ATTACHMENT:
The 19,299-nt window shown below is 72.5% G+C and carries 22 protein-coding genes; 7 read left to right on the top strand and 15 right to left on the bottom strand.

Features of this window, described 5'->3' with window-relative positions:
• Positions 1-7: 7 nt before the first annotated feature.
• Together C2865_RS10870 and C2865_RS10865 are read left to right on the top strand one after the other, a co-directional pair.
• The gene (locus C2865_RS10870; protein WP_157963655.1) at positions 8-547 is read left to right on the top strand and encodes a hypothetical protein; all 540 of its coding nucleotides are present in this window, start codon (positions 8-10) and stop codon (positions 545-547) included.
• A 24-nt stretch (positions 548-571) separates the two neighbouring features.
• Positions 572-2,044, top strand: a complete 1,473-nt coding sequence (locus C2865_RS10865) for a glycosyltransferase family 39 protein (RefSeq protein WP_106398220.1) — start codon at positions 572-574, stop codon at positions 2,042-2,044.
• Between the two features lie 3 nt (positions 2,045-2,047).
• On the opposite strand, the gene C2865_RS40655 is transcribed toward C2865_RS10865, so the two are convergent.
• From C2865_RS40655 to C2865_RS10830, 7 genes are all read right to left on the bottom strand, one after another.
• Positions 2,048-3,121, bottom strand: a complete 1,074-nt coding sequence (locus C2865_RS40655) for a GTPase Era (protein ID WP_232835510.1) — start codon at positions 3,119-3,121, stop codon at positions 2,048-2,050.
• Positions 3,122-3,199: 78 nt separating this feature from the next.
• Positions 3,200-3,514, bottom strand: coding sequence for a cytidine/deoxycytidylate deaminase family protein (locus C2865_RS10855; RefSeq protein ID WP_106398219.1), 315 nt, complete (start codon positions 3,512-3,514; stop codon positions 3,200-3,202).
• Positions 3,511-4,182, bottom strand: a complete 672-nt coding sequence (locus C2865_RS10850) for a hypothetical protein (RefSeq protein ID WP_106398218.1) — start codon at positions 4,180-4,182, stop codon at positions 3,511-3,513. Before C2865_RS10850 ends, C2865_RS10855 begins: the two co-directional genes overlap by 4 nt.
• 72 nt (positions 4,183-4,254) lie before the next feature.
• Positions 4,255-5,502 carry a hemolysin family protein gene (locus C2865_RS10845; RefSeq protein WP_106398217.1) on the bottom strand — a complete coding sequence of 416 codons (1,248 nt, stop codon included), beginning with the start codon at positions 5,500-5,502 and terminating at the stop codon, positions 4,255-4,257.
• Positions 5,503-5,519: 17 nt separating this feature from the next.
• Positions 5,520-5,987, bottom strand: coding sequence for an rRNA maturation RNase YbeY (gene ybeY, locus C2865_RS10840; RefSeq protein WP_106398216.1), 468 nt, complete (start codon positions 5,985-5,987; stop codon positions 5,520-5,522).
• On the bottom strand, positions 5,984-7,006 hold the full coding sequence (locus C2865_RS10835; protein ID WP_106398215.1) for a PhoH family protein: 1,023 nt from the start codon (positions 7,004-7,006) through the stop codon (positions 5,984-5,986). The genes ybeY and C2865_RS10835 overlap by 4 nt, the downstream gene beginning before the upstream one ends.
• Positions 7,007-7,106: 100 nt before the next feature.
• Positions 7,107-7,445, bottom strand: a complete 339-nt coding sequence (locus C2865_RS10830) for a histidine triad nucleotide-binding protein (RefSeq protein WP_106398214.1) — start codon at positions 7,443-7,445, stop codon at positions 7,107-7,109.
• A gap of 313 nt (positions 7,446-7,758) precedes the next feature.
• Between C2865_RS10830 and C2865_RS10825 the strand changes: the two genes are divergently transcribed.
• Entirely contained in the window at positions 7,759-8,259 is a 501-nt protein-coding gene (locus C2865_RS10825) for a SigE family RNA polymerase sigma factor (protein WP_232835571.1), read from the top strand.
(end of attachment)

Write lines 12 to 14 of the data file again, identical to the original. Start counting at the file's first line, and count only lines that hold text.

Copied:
• Positions 3,122-3,199: 78 nt separating this feature from the next.
• Positions 3,200-3,514, bottom strand: coding sequence for a cytidine/deoxycytidylate deaminase family protein (locus C2865_RS10855; RefSeq protein ID WP_106398219.1), 315 nt, complete (start codon positions 3,512-3,514; stop codon positions 3,200-3,202).
• Positions 3,511-4,182, bottom strand: a complete 672-nt coding sequence (locus C2865_RS10850) for a hypothetical protein (RefSeq protein ID WP_106398218.1) — start codon at positions 4,180-4,182, stop codon at positions 3,511-3,513. Before C2865_RS10850 ends, C2865_RS10855 begins: the two co-directional genes overlap by 4 nt.